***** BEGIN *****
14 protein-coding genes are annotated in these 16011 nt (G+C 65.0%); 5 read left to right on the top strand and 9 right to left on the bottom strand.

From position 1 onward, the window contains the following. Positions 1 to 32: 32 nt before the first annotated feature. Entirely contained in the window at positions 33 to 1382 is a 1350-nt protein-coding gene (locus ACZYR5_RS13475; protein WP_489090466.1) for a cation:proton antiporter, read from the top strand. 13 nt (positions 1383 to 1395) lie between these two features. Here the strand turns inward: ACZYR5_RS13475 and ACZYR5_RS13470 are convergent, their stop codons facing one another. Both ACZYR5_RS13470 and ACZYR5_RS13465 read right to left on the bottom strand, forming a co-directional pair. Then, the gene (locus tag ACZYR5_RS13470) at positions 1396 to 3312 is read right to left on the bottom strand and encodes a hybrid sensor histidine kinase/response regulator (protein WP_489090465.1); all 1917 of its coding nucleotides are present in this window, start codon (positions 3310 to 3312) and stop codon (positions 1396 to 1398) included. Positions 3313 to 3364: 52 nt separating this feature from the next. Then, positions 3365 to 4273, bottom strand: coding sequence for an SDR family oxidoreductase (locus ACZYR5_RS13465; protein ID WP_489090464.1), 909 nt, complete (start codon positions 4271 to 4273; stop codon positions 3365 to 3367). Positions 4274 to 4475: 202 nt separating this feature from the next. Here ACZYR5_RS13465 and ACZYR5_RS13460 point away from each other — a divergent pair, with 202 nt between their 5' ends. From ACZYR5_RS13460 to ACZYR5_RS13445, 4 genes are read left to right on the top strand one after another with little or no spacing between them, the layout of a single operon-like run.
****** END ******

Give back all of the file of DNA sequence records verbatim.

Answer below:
14 protein-coding genes are annotated in these 16011 nt (G+C 65.0%); 5 read left to right on the top strand and 9 right to left on the bottom strand.

From position 1 onward, the window contains the following. Positions 1 to 32: 32 nt before the first annotated feature. Entirely contained in the window at positions 33 to 1382 is a 1350-nt protein-coding gene (locus ACZYR5_RS13475; protein WP_489090466.1) for a cation:proton antiporter, read from the top strand. 13 nt (positions 1383 to 1395) lie between these two features. Here the strand turns inward: ACZYR5_RS13475 and ACZYR5_RS13470 are convergent, their stop codons facing one another. Both ACZYR5_RS13470 and ACZYR5_RS13465 read right to left on the bottom strand, forming a co-directional pair. Then, the gene (locus tag ACZYR5_RS13470) at positions 1396 to 3312 is read right to left on the bottom strand and encodes a hybrid sensor histidine kinase/response regulator (protein WP_489090465.1); all 1917 of its coding nucleotides are present in this window, start codon (positions 3310 to 3312) and stop codon (positions 1396 to 1398) included. Positions 3313 to 3364: 52 nt separating this feature from the next. Then, positions 3365 to 4273, bottom strand: coding sequence for an SDR family oxidoreductase (locus ACZYR5_RS13465; protein ID WP_489090464.1), 909 nt, complete (start codon positions 4271 to 4273; stop codon positions 3365 to 3367). Positions 4274 to 4475: 202 nt separating this feature from the next. Here ACZYR5_RS13465 and ACZYR5_RS13460 point away from each other — a divergent pair, with 202 nt between their 5' ends. From ACZYR5_RS13460 to ACZYR5_RS13445, 4 genes are read left to right on the top strand one after another with little or no spacing between them, the layout of a single operon-like run.